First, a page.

Kasai River

For the Indian river also known as Kasai, see Kangsabati River.
Kasai River
Mouth Congo River
Length 2,153 km (1,338 mi)
Basin 881,890 km2 (340,500 sq mi)
 - average 9,873 m3/s (348,662 cu ft/s)
Kasai River (in red) as part of Congo River system
Stanley's route is depicted by the solid black line.

The Kasai River (called Cassai in Angola) is a tributary of the Congo River, located in central Africa.[1] The river begins in Angola and then serves as the border between Angola and the Democratic Republic of the Congo (DRC), until it flows into the DRC. The Kasai joins the Congo at Kwamouth northeast of Kinshasa. The Kasai's tributaries include the Fimi, Kwango, and Sankuru rivers. The short stretch of the Kasai from the inflow of the Fimi to the Congo is known as the Kwah River. The Kasai basin consists mainly of equatorial rainforest areas, which provide an agricultural land in a region noted for its infertile, sandy soil.[1] It is a tributary of Congo river and diamonds are found in this river. Around 60% of diamonds in Belgium go from Kasai river for cutting and shaping.


Henry Morton Stanley reached the confluence on 9 March 1877, calling the river Nkutu, a "powerful and deep river", but recognizing it as originating from David Livingstone's Kwango.[2]:Vol.Two,252

Economic importance

The tributaries of River Kasai are clear of obstacles like cataracts and river weed, making them very navigable. They facilitate the transport sector and form an important trade artery. The river’s role in transport and trade was more prominent during the pre-colonial period when slave trade was legal. Slave traders used one of its major tributaries, the Kwango River, to navigate the equatorial rain forest, capture slaves and find their way back to the Atlantic Ocean where they had docked their ships. It is greatly controversial that some of the local kingdoms that lived along the Kasai River supported slave trade. The Rund kingdom for instance, readily provided slaves for most notorious slave traders like John Matthews, a renowned British slave vendor. These activities, though they occurred between 18th and 19th centuries, left a lasting impact in the regions where they were most prominent, like between Kwango and Kwilu rivers. The population has never recovered fully, with the population density lower than that of areas that did not experience slave trade. The most probable trigger to British and Portuguese great interests in the Kasai River is the presence of alluvial diamonds lying in rich deposit beds, especially at the river’s mouth. More deposits lie along the beds of its major tributary, the Kwango River. In fact, it is common to hear the phrase “the diamond heartland of North Eastern Angola” used in reference to the Kwango River valley. This is because the diamond alluvial beds found in this region are the richest in Angola.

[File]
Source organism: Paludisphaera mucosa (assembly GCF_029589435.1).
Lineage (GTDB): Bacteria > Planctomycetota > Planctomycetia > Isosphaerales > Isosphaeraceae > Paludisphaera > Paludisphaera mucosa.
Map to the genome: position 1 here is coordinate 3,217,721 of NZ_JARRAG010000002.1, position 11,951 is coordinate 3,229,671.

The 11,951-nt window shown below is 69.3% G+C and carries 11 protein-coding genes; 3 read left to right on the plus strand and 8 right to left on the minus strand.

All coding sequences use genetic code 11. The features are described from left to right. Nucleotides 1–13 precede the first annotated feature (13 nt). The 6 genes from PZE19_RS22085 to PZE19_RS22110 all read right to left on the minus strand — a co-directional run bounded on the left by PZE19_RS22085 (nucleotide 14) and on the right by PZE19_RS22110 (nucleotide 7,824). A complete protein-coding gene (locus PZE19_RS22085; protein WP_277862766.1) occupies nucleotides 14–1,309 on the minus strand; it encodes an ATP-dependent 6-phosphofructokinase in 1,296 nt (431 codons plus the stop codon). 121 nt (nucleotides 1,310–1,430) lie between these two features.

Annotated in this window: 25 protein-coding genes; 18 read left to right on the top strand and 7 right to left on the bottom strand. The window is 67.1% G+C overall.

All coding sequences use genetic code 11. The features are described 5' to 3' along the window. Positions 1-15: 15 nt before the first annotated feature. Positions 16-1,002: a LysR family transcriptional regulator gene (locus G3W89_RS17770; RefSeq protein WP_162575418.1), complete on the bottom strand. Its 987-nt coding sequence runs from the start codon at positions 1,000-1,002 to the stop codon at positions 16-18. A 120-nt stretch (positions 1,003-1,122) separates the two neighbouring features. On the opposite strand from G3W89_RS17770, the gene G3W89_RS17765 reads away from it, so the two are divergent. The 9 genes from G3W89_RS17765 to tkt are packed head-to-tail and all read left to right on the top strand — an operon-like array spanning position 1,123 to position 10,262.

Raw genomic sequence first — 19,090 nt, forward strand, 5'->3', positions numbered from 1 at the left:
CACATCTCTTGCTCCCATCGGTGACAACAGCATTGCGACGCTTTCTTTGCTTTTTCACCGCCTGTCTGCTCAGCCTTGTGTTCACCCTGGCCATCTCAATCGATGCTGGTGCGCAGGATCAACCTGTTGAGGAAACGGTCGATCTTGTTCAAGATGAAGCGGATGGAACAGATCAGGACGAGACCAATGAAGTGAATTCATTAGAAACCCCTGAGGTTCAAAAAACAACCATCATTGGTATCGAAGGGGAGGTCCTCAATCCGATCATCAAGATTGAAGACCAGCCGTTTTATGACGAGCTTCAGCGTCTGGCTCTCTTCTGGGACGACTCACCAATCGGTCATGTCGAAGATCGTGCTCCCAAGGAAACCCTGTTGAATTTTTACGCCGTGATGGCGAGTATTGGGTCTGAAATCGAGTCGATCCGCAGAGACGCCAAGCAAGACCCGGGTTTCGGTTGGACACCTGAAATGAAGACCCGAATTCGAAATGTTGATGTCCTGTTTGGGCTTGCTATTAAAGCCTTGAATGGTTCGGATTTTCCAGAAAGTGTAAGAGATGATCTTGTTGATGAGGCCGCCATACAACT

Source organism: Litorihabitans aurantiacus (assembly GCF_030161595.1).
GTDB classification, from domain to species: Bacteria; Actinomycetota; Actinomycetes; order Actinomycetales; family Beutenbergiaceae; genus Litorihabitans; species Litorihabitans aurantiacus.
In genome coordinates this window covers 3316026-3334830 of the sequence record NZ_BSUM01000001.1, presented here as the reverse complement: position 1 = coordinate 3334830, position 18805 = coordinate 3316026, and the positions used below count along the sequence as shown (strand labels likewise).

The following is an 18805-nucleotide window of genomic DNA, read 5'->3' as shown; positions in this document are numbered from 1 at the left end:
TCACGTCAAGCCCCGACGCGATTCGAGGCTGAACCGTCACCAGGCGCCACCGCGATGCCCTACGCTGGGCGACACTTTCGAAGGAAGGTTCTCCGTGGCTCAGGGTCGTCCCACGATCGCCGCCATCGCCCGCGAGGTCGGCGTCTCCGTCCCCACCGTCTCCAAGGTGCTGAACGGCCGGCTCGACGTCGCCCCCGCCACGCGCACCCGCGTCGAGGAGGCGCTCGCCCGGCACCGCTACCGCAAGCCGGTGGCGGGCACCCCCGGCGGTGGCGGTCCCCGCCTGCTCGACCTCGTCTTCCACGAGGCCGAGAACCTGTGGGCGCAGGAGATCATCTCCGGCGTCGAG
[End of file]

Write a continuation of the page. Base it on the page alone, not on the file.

See also


  1. 1 2 Broadhead, Susan (1992). Historical dictionary of Angola. Metuchen, N.J: Scarecrow Press. p. 99. ISBN 0585070091.
  2. Stanley, H.M., 1899, Through the Dark Continent, London: G. Newnes, Vol. One ISBN 0486256677, Vol. Two ISBN 0486256685

Coordinates: 10°57′37″S 19°18′56″E / 10.96028°S 19.31556°E / -10.96028; 19.31556

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